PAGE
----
“There is no substitute for attention in a theater, where you are sitting down for an hour and sharing an experience together,” says Johnson. “It is the opposite of a cell phone, where you are solo.”
According to HTY, it reaches 100,000 people each year, either through audiences or students involved in its drama-education program. HTY teaches summer and
Saturday classes in drama for families, and even offers an introduction to theatre called On Stage, in which families can experience as a group what it is like to work in the dramatic arts.
One of its proudest features, according to Dunning, is that it is the only professional theatre group in the state. HTY actors and designers get regular paychecks and benefits, allowing homegrown talents like Chan to stay here to ply their trade.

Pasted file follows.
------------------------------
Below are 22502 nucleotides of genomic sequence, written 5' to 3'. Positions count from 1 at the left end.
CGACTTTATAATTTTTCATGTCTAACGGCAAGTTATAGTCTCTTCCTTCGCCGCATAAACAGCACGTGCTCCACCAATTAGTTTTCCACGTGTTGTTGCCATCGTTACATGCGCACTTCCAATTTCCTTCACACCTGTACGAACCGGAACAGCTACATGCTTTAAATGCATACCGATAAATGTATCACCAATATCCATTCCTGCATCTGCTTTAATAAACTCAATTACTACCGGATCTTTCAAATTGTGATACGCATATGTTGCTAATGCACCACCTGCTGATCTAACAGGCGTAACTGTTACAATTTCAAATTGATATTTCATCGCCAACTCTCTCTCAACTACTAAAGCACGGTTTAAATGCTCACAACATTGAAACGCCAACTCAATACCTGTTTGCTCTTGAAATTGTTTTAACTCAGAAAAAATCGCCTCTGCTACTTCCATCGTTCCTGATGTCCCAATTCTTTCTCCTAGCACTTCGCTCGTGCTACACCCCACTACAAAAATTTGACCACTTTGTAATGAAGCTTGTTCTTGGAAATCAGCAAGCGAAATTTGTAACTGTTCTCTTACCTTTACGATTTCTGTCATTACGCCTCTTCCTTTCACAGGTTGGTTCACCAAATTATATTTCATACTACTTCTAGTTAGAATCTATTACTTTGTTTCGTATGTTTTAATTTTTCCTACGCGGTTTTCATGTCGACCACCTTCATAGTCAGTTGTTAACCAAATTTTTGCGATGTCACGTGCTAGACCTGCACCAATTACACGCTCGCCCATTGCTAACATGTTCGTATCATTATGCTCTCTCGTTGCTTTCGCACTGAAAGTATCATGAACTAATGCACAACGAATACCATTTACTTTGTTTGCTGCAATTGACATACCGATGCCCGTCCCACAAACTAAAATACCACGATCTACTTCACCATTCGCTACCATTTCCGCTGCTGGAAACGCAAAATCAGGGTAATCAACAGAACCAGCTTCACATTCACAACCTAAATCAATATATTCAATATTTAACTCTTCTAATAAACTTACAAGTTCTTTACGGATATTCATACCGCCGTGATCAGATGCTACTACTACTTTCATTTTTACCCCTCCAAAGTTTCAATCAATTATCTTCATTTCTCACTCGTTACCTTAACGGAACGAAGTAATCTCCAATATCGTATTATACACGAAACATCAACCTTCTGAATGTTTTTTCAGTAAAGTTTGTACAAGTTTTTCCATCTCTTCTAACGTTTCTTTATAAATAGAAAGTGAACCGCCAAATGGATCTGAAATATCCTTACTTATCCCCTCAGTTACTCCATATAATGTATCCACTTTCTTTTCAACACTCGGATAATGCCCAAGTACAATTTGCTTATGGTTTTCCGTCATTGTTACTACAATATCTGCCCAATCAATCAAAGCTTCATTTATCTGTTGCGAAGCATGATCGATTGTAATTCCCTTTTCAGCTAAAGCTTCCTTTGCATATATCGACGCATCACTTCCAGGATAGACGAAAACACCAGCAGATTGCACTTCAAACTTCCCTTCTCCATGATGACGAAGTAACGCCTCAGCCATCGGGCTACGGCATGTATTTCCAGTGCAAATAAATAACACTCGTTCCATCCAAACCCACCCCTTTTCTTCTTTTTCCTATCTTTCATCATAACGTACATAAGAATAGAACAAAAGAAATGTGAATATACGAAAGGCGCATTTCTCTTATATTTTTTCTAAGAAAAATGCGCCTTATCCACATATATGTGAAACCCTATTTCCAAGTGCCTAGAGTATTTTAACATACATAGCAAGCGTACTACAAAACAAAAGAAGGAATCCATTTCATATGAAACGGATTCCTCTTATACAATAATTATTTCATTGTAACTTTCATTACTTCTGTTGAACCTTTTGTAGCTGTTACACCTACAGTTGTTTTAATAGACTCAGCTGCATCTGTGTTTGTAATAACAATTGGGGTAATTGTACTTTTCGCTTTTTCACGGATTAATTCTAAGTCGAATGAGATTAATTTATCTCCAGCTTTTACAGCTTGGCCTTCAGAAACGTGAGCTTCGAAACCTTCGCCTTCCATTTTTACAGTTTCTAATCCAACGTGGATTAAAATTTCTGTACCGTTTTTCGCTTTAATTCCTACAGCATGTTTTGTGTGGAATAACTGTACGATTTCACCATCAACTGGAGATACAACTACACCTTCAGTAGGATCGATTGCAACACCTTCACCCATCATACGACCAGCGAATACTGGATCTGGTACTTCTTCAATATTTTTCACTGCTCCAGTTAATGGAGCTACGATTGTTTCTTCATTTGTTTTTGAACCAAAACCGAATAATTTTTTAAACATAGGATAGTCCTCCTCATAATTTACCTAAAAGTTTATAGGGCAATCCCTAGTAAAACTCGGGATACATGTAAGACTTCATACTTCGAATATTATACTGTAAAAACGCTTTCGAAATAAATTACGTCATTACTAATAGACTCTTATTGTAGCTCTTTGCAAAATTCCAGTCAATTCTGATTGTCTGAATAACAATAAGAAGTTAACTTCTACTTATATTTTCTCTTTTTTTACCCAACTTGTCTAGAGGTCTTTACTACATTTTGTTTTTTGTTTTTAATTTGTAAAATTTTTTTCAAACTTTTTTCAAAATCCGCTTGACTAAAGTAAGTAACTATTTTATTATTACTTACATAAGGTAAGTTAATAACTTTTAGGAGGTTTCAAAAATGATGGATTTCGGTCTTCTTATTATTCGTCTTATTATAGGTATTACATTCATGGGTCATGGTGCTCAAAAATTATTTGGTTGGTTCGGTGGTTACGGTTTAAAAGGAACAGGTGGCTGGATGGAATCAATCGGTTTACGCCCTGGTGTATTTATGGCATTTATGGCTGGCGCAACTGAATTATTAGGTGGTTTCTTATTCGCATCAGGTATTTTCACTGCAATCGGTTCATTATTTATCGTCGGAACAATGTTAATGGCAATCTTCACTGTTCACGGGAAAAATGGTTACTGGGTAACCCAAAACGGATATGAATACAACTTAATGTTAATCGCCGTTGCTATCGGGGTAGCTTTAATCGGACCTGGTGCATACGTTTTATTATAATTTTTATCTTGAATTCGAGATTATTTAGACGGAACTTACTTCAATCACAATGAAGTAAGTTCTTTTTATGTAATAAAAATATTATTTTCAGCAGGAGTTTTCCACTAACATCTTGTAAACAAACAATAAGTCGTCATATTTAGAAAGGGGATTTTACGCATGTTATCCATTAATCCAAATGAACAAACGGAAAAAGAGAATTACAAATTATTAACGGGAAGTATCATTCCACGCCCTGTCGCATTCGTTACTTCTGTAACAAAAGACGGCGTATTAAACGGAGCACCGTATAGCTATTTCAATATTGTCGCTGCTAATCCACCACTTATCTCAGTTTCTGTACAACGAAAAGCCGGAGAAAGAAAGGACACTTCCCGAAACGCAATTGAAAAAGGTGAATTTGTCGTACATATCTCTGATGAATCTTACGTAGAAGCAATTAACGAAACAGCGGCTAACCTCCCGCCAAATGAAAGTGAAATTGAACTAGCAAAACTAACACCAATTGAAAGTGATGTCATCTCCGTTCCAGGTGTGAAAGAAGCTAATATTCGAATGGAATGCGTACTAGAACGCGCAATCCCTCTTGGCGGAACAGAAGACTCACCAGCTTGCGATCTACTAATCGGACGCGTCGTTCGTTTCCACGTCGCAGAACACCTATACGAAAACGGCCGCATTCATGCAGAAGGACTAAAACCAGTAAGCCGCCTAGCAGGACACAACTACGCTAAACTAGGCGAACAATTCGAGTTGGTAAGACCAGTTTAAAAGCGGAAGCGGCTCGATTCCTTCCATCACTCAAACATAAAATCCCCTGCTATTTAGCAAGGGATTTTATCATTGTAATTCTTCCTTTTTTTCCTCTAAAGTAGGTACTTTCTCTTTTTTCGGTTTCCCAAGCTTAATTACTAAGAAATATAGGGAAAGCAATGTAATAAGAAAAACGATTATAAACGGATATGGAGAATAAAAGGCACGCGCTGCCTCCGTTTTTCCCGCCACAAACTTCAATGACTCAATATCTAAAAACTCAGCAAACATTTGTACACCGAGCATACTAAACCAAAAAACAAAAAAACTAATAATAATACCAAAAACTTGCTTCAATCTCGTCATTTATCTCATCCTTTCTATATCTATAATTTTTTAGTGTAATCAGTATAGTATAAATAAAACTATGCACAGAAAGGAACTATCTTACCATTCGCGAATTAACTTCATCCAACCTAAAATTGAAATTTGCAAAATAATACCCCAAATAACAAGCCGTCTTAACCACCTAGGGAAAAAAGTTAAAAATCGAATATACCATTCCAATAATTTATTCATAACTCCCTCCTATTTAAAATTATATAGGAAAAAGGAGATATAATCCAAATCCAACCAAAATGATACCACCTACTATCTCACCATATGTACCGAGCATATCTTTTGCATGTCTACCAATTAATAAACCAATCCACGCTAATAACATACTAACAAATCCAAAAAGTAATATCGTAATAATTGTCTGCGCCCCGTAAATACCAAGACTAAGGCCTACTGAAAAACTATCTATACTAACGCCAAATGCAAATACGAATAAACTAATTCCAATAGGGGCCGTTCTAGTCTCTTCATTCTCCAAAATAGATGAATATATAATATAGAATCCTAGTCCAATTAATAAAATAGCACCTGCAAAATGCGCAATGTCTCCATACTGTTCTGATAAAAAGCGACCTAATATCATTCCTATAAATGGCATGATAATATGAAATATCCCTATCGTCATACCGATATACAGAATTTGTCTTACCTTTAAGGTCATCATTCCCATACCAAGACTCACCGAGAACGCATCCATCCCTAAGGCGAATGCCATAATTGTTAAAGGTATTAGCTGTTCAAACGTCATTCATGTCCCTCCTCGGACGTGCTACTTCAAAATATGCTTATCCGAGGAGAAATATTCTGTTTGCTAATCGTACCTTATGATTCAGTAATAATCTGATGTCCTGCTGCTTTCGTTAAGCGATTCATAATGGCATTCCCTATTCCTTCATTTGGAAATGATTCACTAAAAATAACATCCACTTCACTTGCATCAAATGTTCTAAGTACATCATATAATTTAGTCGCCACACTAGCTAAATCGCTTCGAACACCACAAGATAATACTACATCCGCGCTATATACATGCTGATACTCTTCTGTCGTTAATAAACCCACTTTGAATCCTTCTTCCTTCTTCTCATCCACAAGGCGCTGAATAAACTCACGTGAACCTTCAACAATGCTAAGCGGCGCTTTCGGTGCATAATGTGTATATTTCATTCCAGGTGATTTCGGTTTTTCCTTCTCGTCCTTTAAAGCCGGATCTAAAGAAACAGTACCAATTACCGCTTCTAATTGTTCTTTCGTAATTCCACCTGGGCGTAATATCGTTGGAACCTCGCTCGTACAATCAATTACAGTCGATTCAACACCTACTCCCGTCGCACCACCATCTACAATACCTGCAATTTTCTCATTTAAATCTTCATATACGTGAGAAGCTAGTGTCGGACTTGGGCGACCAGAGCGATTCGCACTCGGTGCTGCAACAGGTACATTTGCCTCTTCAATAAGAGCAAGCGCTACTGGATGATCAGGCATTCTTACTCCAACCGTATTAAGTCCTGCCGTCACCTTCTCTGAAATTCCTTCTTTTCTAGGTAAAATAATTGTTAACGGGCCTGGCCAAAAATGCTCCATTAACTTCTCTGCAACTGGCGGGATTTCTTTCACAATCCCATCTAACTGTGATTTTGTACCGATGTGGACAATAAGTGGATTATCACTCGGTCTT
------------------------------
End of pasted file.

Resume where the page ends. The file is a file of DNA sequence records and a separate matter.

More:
“There was a movement nationally to have a professional artist who would be local to a community, who would work in that community, and in many places that didn’t happen because it was so easy to pull people out of New York and fly them in,” says Johnson, who worked in New York and Barcelona before taking over at HTY a decade ago. “Here, it is so difficult to get people, and it is such a different culture that it is important that we have local people doing this work because it is important work.”
In order to grow more local talent, and to keep the arts alive as they are increasingly being pushed out of the public schools, HTY offers professional development for teachers on how they can use acting to reinforce their lessons.